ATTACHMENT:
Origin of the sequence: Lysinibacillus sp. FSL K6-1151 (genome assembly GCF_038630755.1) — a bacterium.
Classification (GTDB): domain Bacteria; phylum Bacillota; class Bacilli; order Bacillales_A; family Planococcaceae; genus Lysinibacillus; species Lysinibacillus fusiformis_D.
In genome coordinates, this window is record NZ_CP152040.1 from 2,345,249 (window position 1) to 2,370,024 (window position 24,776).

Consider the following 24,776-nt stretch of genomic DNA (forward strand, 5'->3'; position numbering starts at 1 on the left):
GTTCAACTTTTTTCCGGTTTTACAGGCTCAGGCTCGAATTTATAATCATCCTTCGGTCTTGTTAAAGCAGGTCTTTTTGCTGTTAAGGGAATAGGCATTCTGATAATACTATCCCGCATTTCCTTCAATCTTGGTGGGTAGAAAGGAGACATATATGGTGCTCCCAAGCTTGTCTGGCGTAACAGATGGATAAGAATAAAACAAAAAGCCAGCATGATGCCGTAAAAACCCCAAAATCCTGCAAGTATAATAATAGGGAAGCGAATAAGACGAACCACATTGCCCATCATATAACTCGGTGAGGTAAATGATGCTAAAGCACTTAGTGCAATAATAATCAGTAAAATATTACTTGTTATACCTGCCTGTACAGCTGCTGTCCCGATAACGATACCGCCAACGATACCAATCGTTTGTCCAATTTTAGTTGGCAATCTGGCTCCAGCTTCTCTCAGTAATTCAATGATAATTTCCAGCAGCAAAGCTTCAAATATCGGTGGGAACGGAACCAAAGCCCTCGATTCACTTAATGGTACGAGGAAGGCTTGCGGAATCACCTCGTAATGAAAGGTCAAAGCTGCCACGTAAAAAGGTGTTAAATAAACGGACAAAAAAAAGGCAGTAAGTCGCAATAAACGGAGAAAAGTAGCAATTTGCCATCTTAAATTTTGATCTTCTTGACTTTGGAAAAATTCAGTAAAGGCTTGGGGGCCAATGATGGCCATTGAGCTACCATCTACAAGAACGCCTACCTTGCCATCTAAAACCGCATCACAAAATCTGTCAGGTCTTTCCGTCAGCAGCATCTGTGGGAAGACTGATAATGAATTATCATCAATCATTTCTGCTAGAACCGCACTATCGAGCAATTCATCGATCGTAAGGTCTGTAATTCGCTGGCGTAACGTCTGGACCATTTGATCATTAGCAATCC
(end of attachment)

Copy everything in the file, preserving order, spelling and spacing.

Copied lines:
Origin of the sequence: Lysinibacillus sp. FSL K6-1151 (genome assembly GCF_038630755.1) — a bacterium.
Classification (GTDB): domain Bacteria; phylum Bacillota; class Bacilli; order Bacillales_A; family Planococcaceae; genus Lysinibacillus; species Lysinibacillus fusiformis_D.
In genome coordinates, this window is record NZ_CP152040.1 from 2,345,249 (window position 1) to 2,370,024 (window position 24,776).

Consider the following 24,776-nt stretch of genomic DNA (forward strand, 5'->3'; position numbering starts at 1 on the left):
GTTCAACTTTTTTCCGGTTTTACAGGCTCAGGCTCGAATTTATAATCATCCTTCGGTCTTGTTAAAGCAGGTCTTTTTGCTGTTAAGGGAATAGGCATTCTGATAATACTATCCCGCATTTCCTTCAATCTTGGTGGGTAGAAAGGAGACATATATGGTGCTCCCAAGCTTGTCTGGCGTAACAGATGGATAAGAATAAAACAAAAAGCCAGCATGATGCCGTAAAAACCCCAAAATCCTGCAAGTATAATAATAGGGAAGCGAATAAGACGAACCACATTGCCCATCATATAACTCGGTGAGGTAAATGATGCTAAAGCACTTAGTGCAATAATAATCAGTAAAATATTACTTGTTATACCTGCCTGTACAGCTGCTGTCCCGATAACGATACCGCCAACGATACCAATCGTTTGTCCAATTTTAGTTGGCAATCTGGCTCCAGCTTCTCTCAGTAATTCAATGATAATTTCCAGCAGCAAAGCTTCAAATATCGGTGGGAACGGAACCAAAGCCCTCGATTCACTTAATGGTACGAGGAAGGCTTGCGGAATCACCTCGTAATGAAAGGTCAAAGCTGCCACGTAAAAAGGTGTTAAATAAACGGACAAAAAAAAGGCAGTAAGTCGCAATAAACGGAGAAAAGTAGCAATTTGCCATCTTAAATTTTGATCTTCTTGACTTTGGAAAAATTCAGTAAAGGCTTGGGGGCCAATGATGGCCATTGAGCTACCATCTACAAGAACGCCTACCTTGCCATCTAAAACCGCATCACAAAATCTGTCAGGTCTTTCCGTCAGCAGCATCTGTGGGAAGACTGATAATGAATTATCATCAATCATTTCTGCTAGAACCGCACTATCGAGCAATTCATCGATCGTAAGGTCTGTAATTCGCTGGCGTAACGTCTGGACCATTTGATCATTAGCAATCC